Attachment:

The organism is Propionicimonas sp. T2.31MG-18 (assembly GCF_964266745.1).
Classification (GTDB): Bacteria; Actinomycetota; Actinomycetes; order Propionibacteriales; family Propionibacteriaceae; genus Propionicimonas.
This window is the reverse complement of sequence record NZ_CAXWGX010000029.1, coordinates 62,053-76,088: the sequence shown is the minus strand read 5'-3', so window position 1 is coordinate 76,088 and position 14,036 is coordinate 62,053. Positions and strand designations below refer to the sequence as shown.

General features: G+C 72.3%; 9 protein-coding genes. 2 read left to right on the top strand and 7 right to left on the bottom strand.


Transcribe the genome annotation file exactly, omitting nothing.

The organism is Propionicimonas sp. T2.31MG-18 (assembly GCF_964266745.1).
Classification (GTDB): Bacteria; Actinomycetota; Actinomycetes; order Propionibacteriales; family Propionibacteriaceae; genus Propionicimonas.
This window is the reverse complement of sequence record NZ_CAXWGX010000029.1, coordinates 62,053-76,088: the sequence shown is the minus strand read 5'-3', so window position 1 is coordinate 76,088 and position 14,036 is coordinate 62,053. Positions and strand designations below refer to the sequence as shown.

General features: G+C 72.3%; 9 protein-coding genes. 2 read left to right on the top strand and 7 right to left on the bottom strand.